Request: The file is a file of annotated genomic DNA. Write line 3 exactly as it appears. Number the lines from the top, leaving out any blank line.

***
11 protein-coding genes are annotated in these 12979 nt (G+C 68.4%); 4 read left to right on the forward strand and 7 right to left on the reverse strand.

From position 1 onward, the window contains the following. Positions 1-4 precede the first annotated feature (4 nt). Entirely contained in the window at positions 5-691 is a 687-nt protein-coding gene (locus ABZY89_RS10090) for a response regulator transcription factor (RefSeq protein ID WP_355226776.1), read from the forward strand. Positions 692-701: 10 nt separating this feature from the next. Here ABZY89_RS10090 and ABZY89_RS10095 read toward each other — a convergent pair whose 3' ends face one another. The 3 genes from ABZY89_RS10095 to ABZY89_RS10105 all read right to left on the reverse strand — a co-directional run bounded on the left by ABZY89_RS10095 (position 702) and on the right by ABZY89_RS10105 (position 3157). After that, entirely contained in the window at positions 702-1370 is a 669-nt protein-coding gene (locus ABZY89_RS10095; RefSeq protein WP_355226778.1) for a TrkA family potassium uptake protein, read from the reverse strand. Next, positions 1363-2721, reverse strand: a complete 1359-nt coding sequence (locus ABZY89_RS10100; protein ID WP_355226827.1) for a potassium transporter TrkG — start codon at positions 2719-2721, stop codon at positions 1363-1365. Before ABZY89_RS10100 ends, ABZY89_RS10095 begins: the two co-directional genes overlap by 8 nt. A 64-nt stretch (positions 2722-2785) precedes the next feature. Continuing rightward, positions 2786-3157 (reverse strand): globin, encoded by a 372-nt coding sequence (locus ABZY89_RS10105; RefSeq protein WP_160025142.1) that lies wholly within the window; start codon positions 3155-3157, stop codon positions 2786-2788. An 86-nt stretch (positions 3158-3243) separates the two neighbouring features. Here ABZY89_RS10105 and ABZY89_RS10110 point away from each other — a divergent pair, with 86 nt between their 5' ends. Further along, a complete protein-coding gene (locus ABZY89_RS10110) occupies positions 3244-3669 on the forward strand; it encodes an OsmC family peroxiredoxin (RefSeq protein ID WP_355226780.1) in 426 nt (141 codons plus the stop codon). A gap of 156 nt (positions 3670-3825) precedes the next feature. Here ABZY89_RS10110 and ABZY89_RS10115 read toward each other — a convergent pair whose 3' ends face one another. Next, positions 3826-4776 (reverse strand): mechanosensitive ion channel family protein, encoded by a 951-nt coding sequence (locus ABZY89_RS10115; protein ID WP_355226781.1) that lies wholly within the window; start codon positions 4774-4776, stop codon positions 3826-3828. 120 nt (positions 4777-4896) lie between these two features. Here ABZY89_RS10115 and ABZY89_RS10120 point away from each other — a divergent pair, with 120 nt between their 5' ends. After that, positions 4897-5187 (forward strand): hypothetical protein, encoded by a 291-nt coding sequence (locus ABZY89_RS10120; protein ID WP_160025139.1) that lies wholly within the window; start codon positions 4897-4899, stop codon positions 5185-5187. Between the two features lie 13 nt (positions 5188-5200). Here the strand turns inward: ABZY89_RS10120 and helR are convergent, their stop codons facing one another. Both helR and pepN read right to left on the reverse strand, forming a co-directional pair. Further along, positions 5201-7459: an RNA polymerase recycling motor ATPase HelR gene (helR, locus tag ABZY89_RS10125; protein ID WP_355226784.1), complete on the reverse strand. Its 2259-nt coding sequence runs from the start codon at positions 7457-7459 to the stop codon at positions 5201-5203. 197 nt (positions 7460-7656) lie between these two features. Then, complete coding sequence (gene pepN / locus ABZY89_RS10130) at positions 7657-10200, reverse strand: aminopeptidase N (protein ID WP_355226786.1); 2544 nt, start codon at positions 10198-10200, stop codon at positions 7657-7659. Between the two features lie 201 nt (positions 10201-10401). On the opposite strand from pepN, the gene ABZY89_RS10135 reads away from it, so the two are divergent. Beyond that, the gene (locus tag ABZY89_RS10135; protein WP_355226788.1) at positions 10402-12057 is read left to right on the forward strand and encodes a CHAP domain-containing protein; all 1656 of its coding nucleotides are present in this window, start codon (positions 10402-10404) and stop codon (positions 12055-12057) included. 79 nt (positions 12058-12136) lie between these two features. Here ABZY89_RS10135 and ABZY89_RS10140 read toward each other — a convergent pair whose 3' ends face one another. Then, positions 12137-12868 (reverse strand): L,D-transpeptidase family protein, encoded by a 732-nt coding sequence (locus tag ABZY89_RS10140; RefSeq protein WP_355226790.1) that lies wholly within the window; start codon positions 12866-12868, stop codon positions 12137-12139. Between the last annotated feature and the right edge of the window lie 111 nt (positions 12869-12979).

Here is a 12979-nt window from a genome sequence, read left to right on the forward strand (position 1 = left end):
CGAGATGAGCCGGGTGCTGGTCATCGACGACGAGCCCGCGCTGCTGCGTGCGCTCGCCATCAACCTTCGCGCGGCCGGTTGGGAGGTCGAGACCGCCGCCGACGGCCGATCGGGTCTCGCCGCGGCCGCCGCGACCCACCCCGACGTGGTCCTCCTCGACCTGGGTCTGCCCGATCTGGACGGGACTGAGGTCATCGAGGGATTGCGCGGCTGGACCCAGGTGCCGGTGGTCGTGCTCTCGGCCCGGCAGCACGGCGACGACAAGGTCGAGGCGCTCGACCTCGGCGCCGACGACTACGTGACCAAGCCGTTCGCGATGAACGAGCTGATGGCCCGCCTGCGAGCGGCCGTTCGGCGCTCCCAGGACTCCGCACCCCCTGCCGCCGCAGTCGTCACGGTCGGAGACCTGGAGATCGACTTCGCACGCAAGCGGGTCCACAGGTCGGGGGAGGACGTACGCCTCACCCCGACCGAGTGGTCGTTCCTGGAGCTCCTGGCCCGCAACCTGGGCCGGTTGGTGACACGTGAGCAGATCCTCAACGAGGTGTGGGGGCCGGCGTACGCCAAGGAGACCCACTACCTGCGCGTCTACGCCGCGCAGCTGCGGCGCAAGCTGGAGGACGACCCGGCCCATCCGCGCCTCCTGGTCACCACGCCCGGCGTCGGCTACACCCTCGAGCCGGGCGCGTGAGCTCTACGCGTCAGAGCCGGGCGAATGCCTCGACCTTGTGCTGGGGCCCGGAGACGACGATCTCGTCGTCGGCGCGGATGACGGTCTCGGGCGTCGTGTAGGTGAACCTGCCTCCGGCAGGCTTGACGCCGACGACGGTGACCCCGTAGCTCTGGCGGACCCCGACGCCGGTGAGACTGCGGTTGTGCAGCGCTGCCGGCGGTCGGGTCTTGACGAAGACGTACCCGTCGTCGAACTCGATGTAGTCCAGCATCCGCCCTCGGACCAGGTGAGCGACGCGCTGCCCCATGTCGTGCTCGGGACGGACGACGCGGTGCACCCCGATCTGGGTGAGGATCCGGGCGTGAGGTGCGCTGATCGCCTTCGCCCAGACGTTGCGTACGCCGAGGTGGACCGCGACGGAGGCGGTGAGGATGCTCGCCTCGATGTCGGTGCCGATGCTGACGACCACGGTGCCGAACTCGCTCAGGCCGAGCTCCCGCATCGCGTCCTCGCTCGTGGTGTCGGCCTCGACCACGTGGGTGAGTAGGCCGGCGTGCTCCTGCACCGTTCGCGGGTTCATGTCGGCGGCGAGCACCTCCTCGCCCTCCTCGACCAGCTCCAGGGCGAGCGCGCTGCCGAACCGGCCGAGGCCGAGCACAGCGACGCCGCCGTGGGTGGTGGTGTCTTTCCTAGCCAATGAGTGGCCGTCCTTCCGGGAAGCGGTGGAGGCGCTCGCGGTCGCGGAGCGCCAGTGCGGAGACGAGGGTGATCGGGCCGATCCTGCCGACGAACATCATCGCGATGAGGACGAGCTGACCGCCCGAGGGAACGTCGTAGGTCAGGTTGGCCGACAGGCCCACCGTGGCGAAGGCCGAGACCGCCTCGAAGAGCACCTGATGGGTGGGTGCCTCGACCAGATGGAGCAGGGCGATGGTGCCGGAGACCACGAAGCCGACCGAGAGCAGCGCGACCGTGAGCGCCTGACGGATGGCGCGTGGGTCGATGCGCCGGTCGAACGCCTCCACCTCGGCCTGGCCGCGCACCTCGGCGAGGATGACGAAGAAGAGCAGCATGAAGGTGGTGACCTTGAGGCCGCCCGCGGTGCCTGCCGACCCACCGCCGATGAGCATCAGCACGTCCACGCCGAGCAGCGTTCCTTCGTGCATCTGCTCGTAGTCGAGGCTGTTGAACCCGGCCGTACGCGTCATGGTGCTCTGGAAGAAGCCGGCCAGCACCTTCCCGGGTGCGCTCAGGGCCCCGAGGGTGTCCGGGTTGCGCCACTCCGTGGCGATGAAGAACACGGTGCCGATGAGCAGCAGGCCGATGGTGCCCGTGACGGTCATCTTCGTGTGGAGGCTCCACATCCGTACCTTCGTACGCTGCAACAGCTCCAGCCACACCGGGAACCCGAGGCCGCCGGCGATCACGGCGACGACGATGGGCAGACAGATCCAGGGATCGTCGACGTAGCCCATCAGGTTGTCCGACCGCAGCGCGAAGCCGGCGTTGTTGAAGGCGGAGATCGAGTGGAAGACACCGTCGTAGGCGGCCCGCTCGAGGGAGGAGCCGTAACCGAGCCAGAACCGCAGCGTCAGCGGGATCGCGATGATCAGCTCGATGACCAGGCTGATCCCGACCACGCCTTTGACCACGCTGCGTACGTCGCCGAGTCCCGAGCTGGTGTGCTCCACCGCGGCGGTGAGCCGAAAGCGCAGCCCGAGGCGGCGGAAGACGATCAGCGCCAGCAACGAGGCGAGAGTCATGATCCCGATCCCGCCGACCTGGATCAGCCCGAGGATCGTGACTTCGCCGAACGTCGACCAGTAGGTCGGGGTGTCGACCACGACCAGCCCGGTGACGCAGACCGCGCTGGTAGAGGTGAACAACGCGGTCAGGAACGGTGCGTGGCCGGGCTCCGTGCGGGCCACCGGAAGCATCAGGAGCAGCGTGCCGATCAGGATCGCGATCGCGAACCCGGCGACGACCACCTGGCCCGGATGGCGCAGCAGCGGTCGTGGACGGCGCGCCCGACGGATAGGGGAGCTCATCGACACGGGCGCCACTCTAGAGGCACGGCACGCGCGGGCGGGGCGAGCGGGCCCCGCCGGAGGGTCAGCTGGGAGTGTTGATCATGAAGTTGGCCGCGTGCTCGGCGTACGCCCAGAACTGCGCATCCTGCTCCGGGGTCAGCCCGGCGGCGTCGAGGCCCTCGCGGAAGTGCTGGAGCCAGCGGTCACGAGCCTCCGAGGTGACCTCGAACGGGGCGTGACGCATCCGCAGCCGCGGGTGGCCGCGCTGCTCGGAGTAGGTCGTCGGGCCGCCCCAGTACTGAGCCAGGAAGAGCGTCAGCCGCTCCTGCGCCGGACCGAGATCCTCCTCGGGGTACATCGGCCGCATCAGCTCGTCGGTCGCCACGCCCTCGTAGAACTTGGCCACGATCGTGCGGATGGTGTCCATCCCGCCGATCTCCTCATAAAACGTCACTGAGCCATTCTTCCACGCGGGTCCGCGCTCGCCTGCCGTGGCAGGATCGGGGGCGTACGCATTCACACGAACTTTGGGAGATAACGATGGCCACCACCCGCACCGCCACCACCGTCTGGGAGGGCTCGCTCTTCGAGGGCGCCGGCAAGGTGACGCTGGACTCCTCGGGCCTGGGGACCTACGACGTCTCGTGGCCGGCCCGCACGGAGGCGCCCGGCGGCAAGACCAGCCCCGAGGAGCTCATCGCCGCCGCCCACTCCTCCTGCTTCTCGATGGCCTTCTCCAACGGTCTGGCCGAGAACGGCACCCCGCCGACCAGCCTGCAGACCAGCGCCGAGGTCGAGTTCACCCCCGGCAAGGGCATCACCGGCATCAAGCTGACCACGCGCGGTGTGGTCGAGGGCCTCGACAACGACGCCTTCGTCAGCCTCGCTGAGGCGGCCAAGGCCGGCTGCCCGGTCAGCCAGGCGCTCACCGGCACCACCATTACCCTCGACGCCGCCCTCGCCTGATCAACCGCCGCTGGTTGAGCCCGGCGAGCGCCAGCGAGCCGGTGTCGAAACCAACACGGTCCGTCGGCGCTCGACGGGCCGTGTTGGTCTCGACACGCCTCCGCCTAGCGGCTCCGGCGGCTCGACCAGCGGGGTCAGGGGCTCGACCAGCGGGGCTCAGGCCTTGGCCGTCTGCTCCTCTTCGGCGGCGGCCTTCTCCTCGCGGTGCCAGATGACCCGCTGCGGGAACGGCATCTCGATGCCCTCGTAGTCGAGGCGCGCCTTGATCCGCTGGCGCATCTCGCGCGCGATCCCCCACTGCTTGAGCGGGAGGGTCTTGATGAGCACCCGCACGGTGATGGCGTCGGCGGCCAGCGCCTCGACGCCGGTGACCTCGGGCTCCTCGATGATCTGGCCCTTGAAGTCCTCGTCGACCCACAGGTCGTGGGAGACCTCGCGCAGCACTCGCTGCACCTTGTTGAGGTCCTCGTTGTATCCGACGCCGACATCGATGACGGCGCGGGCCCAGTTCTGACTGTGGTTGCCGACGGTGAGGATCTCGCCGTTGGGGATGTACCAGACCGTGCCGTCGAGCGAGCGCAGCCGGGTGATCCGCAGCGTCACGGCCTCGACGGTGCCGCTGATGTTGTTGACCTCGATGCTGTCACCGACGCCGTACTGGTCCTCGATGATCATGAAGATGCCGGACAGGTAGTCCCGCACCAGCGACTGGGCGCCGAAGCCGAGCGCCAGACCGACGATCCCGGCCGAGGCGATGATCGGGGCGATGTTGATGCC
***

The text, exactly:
Here is a 12979-nt window from a genome sequence, read left to right on the forward strand (position 1 = left end):